# Solve Integral Using Integration by Parts

• Matty R
In summary, I'm struggling to integrate by parts for a question that I understand. Can you help me out?
Matty R
Hello

I was hoping someone could help me with this integral.

## Homework Statement

$$I=\int{(x^2sin(5x^3-3))}dx$$

## Homework Equations

$$\int{(u.\frac{dv}{dx})}dx=[uv]-\int{(v.\frac{du}{dx})}dx$$

$$\frac{dy}{dx}=\frac{dy}{du}.\frac{du}{dx}$$

3a. The first attempt at a solution

$$u=x^2, \frac{dv}{dx}=sin(5x^3-3)$$

$$v=-\frac{cos(5x^3-3)}{15x^2}, \frac{du}{dx}=2x$$

$$I=[\frac{x^2.-cos(5x^3-3)}{15x^2}]-\int{((\frac{-cos(5x^3-3)}{15x^2}).2x)}dx$$

$$So, I=-[\frac{cos(5x^3-3)}{15}]+\int{((\frac{2cos(5x^3-3)}{15x}))}dx$$

3b. The second attempt at a solution

$$u=sin(5x^3-3), \frac{dv}{dx}=x^2$$

$$v=\frac{x^3}{3}, \frac{du}{dx}=15x^2cos(5x^3-3)$$

$$I=[sin(5x^3-3).\frac{x^3}{3}]-\int(\frac{x^3}{3}.15x^2cos(5x^3-3))$$

$$So, I=[\frac{x^3sin(5x^3-3)}{3}]-[\frac{x^4sin(5x^3-3)}{12}]$$

That is as far as I've got in both situations.

I've been trying to get :

$$I=[something]\pm J$$
$$J=[something]\pm I$$
$$So, I = [something]\pm[something]\pm I$$

I just can't seem to get there.

So I was wondering if someone could have a look through what I've done and see if I've gone wrong somewhere. I got through the rest of the work pretty quickly, but I'm really stuck with this one.

Thank you

Don't integrate by parts. Just do the substitution u=5x^3-3.

Yes, remember that u-substitution is basically like reversing the chain rule. When you do the chain rule you multiple the outside by the derivative of the inside (in loose terms). Notice in your integral that you have the function 5x3-3 on the inside of sin and its derivative x2 on the outside (you're only missing a constant, which is no big deal). This is what tells you to use u-substitution. You use it when you notice a composition of functions, and you use integration by parts when you see a product of functions (because integration by parts is the product rule in reverse).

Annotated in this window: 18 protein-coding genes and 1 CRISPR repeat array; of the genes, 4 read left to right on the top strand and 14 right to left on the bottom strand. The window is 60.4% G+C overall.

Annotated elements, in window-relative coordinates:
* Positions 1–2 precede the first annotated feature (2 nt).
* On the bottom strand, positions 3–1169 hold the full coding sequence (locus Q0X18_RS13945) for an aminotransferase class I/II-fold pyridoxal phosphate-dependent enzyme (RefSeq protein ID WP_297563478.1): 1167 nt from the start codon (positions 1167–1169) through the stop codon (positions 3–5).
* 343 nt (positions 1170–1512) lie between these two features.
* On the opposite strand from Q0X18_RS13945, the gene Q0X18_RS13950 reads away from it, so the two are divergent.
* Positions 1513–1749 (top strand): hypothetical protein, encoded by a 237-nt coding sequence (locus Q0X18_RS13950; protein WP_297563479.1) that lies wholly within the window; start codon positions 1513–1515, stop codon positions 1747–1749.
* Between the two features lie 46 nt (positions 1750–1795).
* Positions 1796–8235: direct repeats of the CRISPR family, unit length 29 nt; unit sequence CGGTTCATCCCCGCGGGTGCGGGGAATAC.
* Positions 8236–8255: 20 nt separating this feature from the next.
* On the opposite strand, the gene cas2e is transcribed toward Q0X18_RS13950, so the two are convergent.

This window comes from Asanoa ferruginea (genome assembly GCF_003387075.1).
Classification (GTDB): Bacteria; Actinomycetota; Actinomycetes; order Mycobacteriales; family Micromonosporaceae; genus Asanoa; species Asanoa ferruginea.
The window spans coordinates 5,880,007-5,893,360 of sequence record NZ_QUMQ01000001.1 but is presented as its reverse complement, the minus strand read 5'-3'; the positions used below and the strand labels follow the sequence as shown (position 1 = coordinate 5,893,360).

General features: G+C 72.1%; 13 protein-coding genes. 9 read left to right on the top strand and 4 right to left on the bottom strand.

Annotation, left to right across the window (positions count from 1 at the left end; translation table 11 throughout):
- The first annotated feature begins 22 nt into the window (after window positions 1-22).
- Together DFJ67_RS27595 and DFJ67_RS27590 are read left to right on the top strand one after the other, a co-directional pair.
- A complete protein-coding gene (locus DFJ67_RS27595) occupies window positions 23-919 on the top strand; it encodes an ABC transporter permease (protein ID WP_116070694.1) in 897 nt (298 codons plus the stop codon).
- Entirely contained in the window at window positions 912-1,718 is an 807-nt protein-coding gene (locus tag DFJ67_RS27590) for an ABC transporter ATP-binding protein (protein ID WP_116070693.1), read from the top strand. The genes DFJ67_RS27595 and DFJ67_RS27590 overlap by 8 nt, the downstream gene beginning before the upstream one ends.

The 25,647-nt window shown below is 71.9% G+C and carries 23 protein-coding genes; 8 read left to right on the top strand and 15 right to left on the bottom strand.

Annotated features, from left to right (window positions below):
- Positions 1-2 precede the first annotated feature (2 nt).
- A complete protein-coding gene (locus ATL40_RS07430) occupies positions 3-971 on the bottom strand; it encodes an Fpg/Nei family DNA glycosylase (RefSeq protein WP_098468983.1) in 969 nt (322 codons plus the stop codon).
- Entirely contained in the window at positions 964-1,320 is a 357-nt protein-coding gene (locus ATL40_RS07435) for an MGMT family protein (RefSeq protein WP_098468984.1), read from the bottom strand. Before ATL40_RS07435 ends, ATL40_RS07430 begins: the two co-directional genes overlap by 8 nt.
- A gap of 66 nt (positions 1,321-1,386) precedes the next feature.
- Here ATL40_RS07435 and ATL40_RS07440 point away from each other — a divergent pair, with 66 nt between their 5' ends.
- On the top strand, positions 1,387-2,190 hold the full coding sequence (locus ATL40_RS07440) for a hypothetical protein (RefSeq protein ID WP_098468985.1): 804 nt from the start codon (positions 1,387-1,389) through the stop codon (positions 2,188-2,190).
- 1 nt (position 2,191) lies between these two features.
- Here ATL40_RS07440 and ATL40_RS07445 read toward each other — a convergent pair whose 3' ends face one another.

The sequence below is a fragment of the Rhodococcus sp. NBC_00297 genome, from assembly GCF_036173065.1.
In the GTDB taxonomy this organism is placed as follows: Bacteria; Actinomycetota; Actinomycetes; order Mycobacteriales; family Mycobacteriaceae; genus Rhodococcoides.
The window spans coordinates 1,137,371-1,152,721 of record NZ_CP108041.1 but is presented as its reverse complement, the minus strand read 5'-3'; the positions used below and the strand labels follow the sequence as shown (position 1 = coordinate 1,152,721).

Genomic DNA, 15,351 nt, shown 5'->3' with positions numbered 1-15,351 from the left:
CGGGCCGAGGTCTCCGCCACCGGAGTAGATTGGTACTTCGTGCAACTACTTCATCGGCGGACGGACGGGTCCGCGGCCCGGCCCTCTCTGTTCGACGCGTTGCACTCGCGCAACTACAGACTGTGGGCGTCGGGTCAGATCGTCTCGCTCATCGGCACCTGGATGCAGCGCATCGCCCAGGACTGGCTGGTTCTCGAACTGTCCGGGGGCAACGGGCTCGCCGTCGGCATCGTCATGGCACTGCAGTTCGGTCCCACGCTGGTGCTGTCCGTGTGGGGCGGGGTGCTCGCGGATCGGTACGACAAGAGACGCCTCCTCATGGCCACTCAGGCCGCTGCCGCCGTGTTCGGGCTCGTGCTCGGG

Thanks for the replies.

Dick said:
Don't integrate by parts. Just do the substitution u=5x^3-3.

I've done it now. I overcomplicate things far too often. :shy:

$$-\frac{cos(5x^3-3)}{15}$$

Thank you very much.

n!kofeyn said:
Yes, remember that u-substitution is basically like reversing the chain rule. When you do the chain rule you multiple the outside by the derivative of the inside (in loose terms). Notice in your integral that you have the function 5x3-3 on the inside of sin and its derivative x2 on the outside (you're only missing a constant, which is no big deal). This is what tells you to use u-substitution. You use it when you notice a composition of functions, and you use integration by parts when you see a product of functions (because integration by parts is the product rule in reverse).

I hadn't thought of things in that way. I knew that Integration was the reverse of Differentiation, but I didn't see that u-substitution was the reverse of the Chain rule, or that Integration by parts was the opposite of the Product rule. That makes so much sense.

However, I'm still a bit confused by this question.

I saw it as x2 multiplied by sin(5x3-3), so I thought it was to be done using Integration by parts.

I've done examples like x2cosx and excosx in the past using Integration by parts. I don't understand the difference between those and my original question.

The difference between x2sin(5x3 - 3) and your other two examples is that sin(5x3 - 3) is a composite function and the other two are just products of functions that aren't composite. When you antidifferentiate a composite function, the first thing you would try would be an ordinary substitution. With a product of two functions, a natural thing to try would probably be integration by parts.

Mark44 said:
The difference between x2sin(5x3 - 3) and your other two examples is that sin(5x3 - 3) is a composite function and the other two are just products of functions that aren't composite. When you antidifferentiate a composite function, the first thing you would try would be an ordinary substitution. With a product of two functions, a natural thing to try would probably be integration by parts.

Hello again.

I'm sorry. I'm still struggling. I can do the maths, but its knowing which method to use that is getting me.

I saw that integral as a function multiplied by a composite function, so two functions multiplied together.

I understand using substitution for the composite function, but the x2 made it look like two functions multiplied together. So I used substitution on the composite function followed by parts for the non-composite and integrated composite functions combined.

If I have a non-composite function multiplied by a composite function, I use substitution, and if I have two non-composite functions multiplied together, I integrate by parts?

I'm sorry if I'm missing something simple. It wouldn't be the first, or last, time.

Matty R said:
Hello again.

I'm sorry. I'm still struggling. I can do the maths, but its knowing which method to use that is getting me.

I saw that integral as a function multiplied by a composite function, so two functions multiplied together.